LOUISVILLE, Ky. (WAVE) - On Tuesday, the Jefferson County Public School Board will vote on how the district will start the 2020-2021 school year.
One of the options is a return to the Non-Traditional Instruction program, the same form of learning JCPS shifted to in the spring of 2020. Students will learn remotely using Google Chromebooks. However, in the past few weeks, JCPS leaders have told WAVE 3 News a return to NTI would not look the same as it did in the spring.
The district’s Chief Academic Officer Dr. Carmen Coleman called it “NTI 2.0,” and said district leaders are planning to have more live and recorded instruction and more frequent communication with parents and students.
With that said, parents like Marcoleah Dean are still worried. Her family is one of several within the district where several children were forced to share one Chromebook, due to the spontaneous shift from in-person to remote learning.
“Honestly, from the NTI last year, I don’t feel like they learned anything,” Dean said.
Dean is a single, working mother of five children. All five of her children are enrolled in the JCPS system. During NTI in the spring, all five of them shared one Chromebook, making it hard for them to keep up with their work.
“[I was] just trying to divide the time between the kids for everyone to do their assignment,” Dean said. “And I work in the daytime so there’s only so much monitoring I can do to make sure that they’re doing it.”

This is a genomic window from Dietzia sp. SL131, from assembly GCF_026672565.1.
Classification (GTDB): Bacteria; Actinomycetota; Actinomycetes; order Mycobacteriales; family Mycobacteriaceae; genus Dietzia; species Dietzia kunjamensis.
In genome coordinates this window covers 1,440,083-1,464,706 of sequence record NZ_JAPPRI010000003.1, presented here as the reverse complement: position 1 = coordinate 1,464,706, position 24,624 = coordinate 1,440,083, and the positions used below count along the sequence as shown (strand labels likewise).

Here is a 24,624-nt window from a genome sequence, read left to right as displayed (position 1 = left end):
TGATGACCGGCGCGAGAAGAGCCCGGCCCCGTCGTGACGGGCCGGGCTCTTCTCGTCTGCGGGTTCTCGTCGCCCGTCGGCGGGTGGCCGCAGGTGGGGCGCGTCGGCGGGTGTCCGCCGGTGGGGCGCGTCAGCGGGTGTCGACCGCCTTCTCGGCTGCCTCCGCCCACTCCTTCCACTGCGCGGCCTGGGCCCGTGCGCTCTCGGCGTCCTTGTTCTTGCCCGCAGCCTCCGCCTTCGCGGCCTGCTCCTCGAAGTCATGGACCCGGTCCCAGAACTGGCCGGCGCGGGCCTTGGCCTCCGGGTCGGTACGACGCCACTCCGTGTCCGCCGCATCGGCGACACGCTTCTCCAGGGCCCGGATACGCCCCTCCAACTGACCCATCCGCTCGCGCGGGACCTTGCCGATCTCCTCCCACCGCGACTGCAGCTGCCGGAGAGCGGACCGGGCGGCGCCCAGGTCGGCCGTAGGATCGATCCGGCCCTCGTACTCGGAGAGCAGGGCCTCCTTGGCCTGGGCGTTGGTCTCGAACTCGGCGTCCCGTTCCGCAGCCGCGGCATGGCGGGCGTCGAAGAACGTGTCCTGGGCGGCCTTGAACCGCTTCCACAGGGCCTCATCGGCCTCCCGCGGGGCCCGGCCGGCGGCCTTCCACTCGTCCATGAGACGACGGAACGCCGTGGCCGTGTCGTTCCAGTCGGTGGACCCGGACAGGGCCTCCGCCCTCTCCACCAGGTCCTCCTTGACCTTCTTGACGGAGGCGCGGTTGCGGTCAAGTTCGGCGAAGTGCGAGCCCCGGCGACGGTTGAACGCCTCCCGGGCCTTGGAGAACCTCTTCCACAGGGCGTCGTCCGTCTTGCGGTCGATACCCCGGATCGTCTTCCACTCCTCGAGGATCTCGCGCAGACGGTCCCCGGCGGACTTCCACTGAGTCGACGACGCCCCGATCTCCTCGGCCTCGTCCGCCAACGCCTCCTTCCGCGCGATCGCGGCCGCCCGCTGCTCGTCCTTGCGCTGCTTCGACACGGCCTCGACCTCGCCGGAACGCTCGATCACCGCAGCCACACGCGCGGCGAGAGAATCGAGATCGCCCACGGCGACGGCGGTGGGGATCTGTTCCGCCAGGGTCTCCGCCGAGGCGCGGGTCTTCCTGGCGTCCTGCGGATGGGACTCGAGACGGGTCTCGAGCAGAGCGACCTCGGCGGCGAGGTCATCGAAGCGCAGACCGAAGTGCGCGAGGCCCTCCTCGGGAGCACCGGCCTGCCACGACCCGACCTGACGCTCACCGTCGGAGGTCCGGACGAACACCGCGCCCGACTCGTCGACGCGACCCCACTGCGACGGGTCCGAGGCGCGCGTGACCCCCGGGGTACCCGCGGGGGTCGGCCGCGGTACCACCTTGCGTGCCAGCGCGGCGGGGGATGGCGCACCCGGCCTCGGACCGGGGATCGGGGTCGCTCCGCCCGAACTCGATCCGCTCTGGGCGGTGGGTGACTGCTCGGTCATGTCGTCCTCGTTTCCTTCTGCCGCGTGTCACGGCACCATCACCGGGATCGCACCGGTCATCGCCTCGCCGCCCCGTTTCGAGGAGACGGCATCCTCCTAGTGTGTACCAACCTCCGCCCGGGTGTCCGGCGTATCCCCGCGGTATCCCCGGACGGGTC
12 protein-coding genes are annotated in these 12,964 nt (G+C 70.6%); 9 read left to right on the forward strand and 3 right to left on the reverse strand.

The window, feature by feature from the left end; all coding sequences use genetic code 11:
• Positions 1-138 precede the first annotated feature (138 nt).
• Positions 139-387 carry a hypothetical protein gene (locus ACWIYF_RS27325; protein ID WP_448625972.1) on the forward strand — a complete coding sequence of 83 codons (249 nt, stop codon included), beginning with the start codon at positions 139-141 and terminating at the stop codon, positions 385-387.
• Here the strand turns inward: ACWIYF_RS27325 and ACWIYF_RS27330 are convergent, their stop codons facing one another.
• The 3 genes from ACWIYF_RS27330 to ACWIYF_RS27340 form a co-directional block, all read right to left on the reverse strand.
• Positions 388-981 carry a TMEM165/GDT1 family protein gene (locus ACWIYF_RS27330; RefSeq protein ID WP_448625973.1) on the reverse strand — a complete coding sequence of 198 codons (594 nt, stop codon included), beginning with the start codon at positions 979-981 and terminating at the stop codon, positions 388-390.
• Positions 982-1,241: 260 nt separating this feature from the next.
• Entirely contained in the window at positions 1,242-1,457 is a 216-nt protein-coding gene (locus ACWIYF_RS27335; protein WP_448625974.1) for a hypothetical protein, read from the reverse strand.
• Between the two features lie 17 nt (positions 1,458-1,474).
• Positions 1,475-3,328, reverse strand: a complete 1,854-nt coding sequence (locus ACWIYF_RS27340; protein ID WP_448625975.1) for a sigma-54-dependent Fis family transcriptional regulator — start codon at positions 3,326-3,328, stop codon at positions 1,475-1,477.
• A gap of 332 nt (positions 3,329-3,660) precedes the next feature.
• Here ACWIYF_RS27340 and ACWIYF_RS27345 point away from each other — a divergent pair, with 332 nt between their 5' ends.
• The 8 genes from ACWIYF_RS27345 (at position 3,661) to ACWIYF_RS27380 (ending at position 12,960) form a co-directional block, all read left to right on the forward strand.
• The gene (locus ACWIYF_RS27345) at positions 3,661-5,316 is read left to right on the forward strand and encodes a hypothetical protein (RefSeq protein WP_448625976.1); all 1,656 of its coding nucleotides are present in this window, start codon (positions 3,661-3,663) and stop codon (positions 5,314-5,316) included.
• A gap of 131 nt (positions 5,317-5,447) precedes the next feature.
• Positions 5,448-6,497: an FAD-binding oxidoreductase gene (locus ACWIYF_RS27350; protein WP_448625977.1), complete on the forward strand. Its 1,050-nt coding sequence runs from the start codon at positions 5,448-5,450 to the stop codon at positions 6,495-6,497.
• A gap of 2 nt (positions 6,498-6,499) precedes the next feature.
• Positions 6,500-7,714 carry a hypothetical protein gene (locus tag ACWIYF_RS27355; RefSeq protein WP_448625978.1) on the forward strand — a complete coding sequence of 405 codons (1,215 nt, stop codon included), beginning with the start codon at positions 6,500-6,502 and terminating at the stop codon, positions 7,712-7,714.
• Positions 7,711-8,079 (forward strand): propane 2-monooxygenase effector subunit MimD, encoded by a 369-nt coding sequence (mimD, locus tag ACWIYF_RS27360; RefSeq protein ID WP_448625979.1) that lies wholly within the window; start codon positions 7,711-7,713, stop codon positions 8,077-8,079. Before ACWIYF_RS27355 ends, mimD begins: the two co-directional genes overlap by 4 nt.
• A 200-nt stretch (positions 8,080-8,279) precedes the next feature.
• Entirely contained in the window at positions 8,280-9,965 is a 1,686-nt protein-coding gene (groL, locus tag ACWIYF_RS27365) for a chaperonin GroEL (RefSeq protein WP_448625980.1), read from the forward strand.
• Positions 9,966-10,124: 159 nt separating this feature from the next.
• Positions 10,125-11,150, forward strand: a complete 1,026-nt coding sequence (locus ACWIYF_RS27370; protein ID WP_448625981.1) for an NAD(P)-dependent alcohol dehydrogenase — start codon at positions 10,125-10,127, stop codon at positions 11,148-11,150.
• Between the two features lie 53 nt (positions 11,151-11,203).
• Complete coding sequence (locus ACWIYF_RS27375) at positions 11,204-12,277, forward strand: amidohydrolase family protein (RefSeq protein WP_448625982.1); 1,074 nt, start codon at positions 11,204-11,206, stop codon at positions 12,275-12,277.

Alia Chamber shares Dean’s concern. She spoke to WAVE 3 News in April, detailing her recent move to Louisville and her decision to enroll two of her children in JCPS. Ninety days later, Chambers is preparing to enter a third child into the school system while she maintains her job as a Certified Nursing Assistant.
She’s hoping all three will not have to share one Chromebook.
“I have to log off to one, log in to another,” Chambers said, “teach this child one thing and then teach this other child another thing, and it’s kind of stressful. Because our brains, we can only function to a certain extent, and then work on top of that. It’s rough.”
JCPS leaders told WAVE 3 News they are trying to alleviate the problem. According to a JCPS spokesperson, the district used $15 million from the CARES Act to buy 30,000 more Chromebooks in order to help families with several children. JCPS is also expected to give families NTI-to-go kits, containing traditional school supplies like pens, pencils, and notebooks.
Both Chambers and Dean told WAVE 3 News the help will be welcome because balancing work and school is difficult.
“[When you’re] trying to make sure that they’re doing what they’re supposed to do and still coming to work, it’s a lot,” Dean said. “And I’m a single parent. It’s a lot to deal with and I’m struggling with it.”
A JCPS spokesperson said more details on NTI-to-go kits and Chromebook distribution will be available after the board makes an official decision.